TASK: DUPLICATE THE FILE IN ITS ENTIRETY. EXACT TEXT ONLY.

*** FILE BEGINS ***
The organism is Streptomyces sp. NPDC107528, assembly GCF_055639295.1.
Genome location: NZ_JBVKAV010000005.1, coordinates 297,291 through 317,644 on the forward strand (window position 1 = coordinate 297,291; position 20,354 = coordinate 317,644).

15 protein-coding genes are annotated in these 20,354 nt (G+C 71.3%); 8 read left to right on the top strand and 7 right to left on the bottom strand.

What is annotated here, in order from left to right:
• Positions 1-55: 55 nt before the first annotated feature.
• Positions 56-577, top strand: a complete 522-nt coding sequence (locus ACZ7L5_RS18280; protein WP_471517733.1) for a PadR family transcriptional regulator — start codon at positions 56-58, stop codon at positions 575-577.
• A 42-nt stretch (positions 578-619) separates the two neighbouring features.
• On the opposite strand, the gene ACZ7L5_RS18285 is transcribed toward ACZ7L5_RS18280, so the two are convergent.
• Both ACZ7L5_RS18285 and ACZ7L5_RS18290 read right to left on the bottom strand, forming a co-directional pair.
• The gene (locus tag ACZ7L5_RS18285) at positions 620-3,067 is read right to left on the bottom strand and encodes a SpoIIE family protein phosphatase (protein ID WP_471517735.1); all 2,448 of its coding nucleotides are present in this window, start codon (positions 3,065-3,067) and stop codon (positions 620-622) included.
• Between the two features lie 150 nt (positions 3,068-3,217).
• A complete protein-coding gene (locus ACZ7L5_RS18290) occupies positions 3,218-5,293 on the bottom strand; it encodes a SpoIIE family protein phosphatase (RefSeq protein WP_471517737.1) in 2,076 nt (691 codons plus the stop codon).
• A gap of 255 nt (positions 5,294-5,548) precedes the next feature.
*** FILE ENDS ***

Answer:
The organism is Streptomyces sp. NPDC107528, assembly GCF_055639295.1.
Genome location: NZ_JBVKAV010000005.1, coordinates 297,291 through 317,644 on the forward strand (window position 1 = coordinate 297,291; position 20,354 = coordinate 317,644).

15 protein-coding genes are annotated in these 20,354 nt (G+C 71.3%); 8 read left to right on the top strand and 7 right to left on the bottom strand.

What is annotated here, in order from left to right:
• Positions 1-55: 55 nt before the first annotated feature.
• Positions 56-577, top strand: a complete 522-nt coding sequence (locus ACZ7L5_RS18280; protein WP_471517733.1) for a PadR family transcriptional regulator — start codon at positions 56-58, stop codon at positions 575-577.
• A 42-nt stretch (positions 578-619) separates the two neighbouring features.
• On the opposite strand, the gene ACZ7L5_RS18285 is transcribed toward ACZ7L5_RS18280, so the two are convergent.
• Both ACZ7L5_RS18285 and ACZ7L5_RS18290 read right to left on the bottom strand, forming a co-directional pair.
• The gene (locus tag ACZ7L5_RS18285) at positions 620-3,067 is read right to left on the bottom strand and encodes a SpoIIE family protein phosphatase (protein ID WP_471517735.1); all 2,448 of its coding nucleotides are present in this window, start codon (positions 3,065-3,067) and stop codon (positions 620-622) included.
• Between the two features lie 150 nt (positions 3,068-3,217).
• A complete protein-coding gene (locus ACZ7L5_RS18290) occupies positions 3,218-5,293 on the bottom strand; it encodes a SpoIIE family protein phosphatase (RefSeq protein WP_471517737.1) in 2,076 nt (691 codons plus the stop codon).
• A gap of 255 nt (positions 5,294-5,548) precedes the next feature.